• The ‘lesser’ G3

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    The device’s stylus is best used with the LG’s QuickMemo+ application to take notes or draw directly on images, like this fan sign by the Haim sisters

    The device’s stylus is best used with the LG’s QuickMemo+ application to take notes or draw directly on images, like this fan sign by the Haim sisters

    LG began producing mobile handsets in 1997 and joined the smartphone revolution in 2010 with its groundbreaking LG Optimus 2X. In 2014, it introduced another flagship phone, the LG G3.

    Just like its predecessor Optimus, the G3 received nothing but rave reviews from the tech world. It was even dubbed as one of the top smartphones of 2014 for its features, speed and performance.

    Unfortunately, this was not the case for other devices in the G3 series, particularly the LG G3 Stylus. Released in August 2014, it was priced at P16,990, almost half the G3’s SRP, to serve as an affordable option of the flagship phone.

    From its name alone, one can tell that phone’s top feature is its stylus, which carries a trademark Rubberdium material that makes it glide easily along the phone’s touch screen

    From its name alone, one can tell that phone’s top feature is its stylus, which carries a trademark Rubberdium material that makes it glide easily along the phone’s touch screen

    The stylus
    From its name alone, one can tell that phone’s top feature is its stylus, which carries a trademark Rubberdium material that makes it glide easily along the phone’s touch screen.

    While the stylus is sensitive to the screen and comfortable to the hand, there is actually no need for it to operate the phone—especially when the user favors direct touch.

    It is, however, best used with the LG’s QuickMemo+ application to take notes or draw directly on images. These combined features allow for one-of-a-kind photos. Think writing dedications to someone special, drawing directions over maps, or your idol signing his autograph over your photo together.

    The stylus tucks inside the G3 Stylus and is also compatible with third-party handwriting and drawing apps.

    Poor features
    Up next are the device’s cameras: 13 MP at the rear and 1.3 MP at the front. Just like the flagship G3, the stylus version also carries features like Touch & Shoot, Gesture Shot and Front Camera Light. However, don’t expect this phone to offer same quality of photos.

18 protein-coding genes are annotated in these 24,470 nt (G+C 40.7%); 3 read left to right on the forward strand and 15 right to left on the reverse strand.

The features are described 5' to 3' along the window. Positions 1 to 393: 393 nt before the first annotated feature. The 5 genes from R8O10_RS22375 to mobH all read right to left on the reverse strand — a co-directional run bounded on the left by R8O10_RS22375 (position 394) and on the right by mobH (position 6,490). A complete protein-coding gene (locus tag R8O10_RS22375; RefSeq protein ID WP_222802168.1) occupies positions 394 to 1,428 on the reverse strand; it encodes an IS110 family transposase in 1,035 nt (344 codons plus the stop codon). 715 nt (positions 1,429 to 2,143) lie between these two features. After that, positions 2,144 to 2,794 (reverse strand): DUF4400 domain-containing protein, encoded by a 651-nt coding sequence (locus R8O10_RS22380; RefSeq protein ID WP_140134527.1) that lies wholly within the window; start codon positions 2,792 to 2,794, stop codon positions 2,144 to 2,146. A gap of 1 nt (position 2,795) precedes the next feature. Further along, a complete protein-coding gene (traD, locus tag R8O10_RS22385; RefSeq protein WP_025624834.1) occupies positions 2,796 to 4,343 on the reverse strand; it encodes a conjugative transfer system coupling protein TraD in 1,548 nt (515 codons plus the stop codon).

At 13MP, the rear camera is good enough to take clear photos in daylight but not as rich in color. Come nighttime, expect a lot of graininess especially without the use of the flash.

    But really, the big issue with G3 Stylus’ cameras is the obvious difference between the rear and front megapixels. At a very low 1.3MP, the front cam will not only disappoint amateur and professional photographers but also the most avid selfie takers.

    When it comes to the phone’s hardware, internal memory is only 8GB so there is a need to expand with external memory.

    It runs with Kitkat operating system—not the latest in the Android world—with RAM of 1 GB and 3G Internet connectivity. Although not the best in specs these days, the smartphone runs fast enough for normal phone usage like streaming videos, browsing social media sites, and playing online games.

    The 5.5-inch screen is another factor as it only has 960 x 540 qHD display. Viewing may not be as clear and enjoyable.

    While the phone offers dual SIM, users can only access one network at a time. Although ease of switching can be done by putting a button at the on-screen menu.

    The ups
    While some many features of the G3 Stylus may disappoint the most articulate of smartphone users, it still has a lot of good things to offer.

    Top on the list is its battery life. At 3,000mAh, fully charged battery can last more than a day before it drains through mid- to heavy-usage. This addresses the usual concern of short battery life in most smartphones today.

    Then of course, there is LG’s dedication to design. The Stylus version is patterned to look like the flagship G3 that is why it also carries the floating arc with gradually tapered edges, thin bezels and metallic skin back cover.

    It also sports the revolutionary rear key, which allows users to lock and unlock the phone, as well as adjust the volume by touching the back of the phone.

    All of these make for a stylish feel to the hand while maintaining a tough look. It is also light so that despite its big size, one can easily operate the phone with just one hand.

    Other features include the Dual Window that splits the screen so that you can watch YouTube while browsing, among many other combination of apps; the Smart Keyboard that increases typing speed by as “knowing” what the user intends to type and minimizes errors by up to 75 percent; and Knock CodeTM that enables users to unlock their device with a pattern of taps through personalised code.

    Overall, what the LG G3 Stylus can deliver is far too “cute” for the use of heavy smartphone handlers. It is therefore the perfect smartphone for a younger set of market with lesser needs.

    For more information, visit www.lg.com/ph.

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